Whether you or someone in your life has just been diagnosed with haemophilia, or was diagnosed a while ago, you probably have some questions about the impact the condition might have at school and work. Here we provide answers to some frequently asked questions that you may find helpful.
What will I need to do when my child starts school?
When your child starts school, it will be important to educate teachers on how to care for a child with a bleeding disorder, and to ensure that your child receives any additional support or special consideration that may be required.
Your Haemophilia Treatment Centre can help you with this and, if necessary, a member of the team may be able to visit your child’s school to provide information and guidance to staff. You can also recommend that your child’s teachers read Haemophilia Information for Schools – An Information Kit for Teachers developed by the Haemophilia Foundation Victoria.
Do I need to tell people at school about my condition?
Deciding whether to share information about your haemophilia with others at school is an important consideration that you and your family will need to think about. Everyone is different and while some people may be very open about their condition, others are more private and may not be comfortable with disclosing this information to their friends and classmates.
Either way, it’s important that everyone respects your decisions regarding whether you choose to tell your friends and classmates about your condition. However, you should remember that there are certain people who will need to know that you have haemophilia so that they can assist you where necessary. This includes your teachers and the school nurse (if you have one).
If you have any questions about disclosing to others that you have haemophilia, your Haemophilia Treatment Centre should be able to assist you.
What if my child experiences discrimination at school?
Everyone has the right to be treated fairly and with respect, regardless of whether or not they have a chronic disease. In Australia, your child’s right to a proper education is protected under the Disability Discrimination Act and the Disability Standards for Education made under the Act.
As a parent, you are in the best position to advocate for your child and ensure that they are not discriminated against. While every situation is different, outlining your concerns to those involved or the School Principal may be sufficient to resolve the situation. However, if the issue cannot be directly resolved, you can contact the Australian Human Rights Commission, who handle complaints of disability discrimination made under the Disability Discrimination Act. You can find more information at their website.
What can you do if your child is the victim of bullying?
Bullying can happen to anyone at any time – and this includes children with haemophilia. It is a serious issue that can have damaging consequences, both physically and emotionally, and should never be tolerated as a ‘normal part of growing up’.
It is important that you maintain an open dialogue with your child about bullying. This way they should feel comfortable coming to you for support. Be calm and reassuring, and try to educate them on what to do when bullying occurs. You may also like to share any experiences you’ve had with bullying in the past.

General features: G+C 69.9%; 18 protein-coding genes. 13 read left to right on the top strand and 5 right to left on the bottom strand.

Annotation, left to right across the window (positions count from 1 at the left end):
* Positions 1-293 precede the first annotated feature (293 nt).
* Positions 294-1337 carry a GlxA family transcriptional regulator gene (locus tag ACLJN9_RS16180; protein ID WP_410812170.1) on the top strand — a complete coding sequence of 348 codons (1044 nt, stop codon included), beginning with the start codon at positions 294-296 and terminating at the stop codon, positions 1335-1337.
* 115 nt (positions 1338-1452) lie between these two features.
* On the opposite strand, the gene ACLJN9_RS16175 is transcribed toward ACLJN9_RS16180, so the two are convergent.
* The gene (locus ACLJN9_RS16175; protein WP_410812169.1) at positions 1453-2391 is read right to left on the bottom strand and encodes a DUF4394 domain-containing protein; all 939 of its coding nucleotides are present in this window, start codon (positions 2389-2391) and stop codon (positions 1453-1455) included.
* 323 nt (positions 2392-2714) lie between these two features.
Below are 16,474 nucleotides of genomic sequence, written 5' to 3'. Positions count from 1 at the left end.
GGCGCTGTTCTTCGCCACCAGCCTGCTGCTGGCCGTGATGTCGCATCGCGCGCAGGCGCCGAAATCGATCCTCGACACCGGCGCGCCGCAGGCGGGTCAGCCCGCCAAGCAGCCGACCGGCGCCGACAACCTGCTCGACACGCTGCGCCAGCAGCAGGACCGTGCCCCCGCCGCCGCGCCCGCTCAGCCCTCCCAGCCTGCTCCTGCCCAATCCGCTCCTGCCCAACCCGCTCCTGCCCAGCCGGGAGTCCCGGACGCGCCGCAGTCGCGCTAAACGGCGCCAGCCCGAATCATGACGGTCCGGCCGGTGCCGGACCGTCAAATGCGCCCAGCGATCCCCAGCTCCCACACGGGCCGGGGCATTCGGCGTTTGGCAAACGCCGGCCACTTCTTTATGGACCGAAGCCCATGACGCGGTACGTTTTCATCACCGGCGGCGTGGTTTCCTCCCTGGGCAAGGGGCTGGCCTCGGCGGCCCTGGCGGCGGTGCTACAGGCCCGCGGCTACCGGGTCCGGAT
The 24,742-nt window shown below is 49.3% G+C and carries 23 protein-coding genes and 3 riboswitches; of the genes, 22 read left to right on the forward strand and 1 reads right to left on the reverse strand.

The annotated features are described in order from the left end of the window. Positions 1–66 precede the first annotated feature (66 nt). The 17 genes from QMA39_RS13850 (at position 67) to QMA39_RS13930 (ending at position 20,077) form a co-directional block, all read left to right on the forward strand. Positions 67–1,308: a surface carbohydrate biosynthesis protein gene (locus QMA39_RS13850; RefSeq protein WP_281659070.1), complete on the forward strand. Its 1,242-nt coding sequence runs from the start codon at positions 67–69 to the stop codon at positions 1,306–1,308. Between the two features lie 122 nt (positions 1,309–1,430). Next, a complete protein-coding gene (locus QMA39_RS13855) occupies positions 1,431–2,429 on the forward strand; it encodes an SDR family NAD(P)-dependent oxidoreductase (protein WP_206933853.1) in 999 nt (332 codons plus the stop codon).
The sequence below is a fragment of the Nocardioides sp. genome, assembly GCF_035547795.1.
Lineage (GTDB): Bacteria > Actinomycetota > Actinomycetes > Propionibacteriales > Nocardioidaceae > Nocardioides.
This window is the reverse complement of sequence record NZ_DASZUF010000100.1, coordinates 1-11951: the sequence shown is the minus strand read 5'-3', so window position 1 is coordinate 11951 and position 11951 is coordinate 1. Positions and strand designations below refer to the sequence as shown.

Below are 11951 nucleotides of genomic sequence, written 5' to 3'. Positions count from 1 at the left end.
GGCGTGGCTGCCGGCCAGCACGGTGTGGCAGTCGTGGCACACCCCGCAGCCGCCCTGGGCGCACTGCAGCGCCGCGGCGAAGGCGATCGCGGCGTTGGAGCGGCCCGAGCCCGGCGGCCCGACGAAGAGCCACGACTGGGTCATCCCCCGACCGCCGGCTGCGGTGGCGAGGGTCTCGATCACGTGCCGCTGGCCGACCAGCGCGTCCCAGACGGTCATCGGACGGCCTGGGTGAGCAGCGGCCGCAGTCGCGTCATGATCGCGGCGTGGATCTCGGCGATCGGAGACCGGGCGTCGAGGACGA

It’s also important to consider contacting your child’s teacher about the situation. Bullying can have damaging consequences and the school should take the matter seriously. You can also contact your Haemophilia Treatment Centre for additional support and guidance, or visit the Bullying. No Way! website.
What do I need to consider when choosing a career?
Choosing your future career is one of the biggest decisions you will probably make in your life. Obviously it requires a lot of thought – and this is especially the case for people with haemophilia. The key goal should be finding a career that is both fulfilling and supports your health over the long term.
When choosing a career, you will probably need to consider factors such as whether there are any special medical requirements, how physically demanding the job is, whether it will require you to travel, and how flexible the work environment will be.
Your Haemophilia Treatment Centre should be able to provide guidance as to whether the careers that you are interested in pursuing will support your health over the long term.
Do I need to tell people at work about my condition?
Depending on what you do for a living, the decision to tell your workmates about your condition is likely to be up to you. And if your bleeding disorder is not going to impact on your work, you may want to take your time and think carefully before you tell your manager or colleagues. Ultimately, you probably need to think about whether telling people about your condition will make your life easier or more difficult.
Your Haemophilia Treatment Centre can help you decide whether disclosing your condition at work is the best option for you. If you do decide to go ahead with this, they can also assist in providing information about your condition to your manager and/or colleagues.
Where can I access more support?
Although you or your loved one has a rare condition, it’s important to remember that you are not alone. There are many families in Australia, just like yours, who are dealing with the effects of haemophilia. You might like to ask your Haemophilia Treatment Centre whether they can put you in contact with other people in your local area who are going through similar experiences.
As a parent, you are in the best position to advocate for your child and ensure that they are not discriminated against.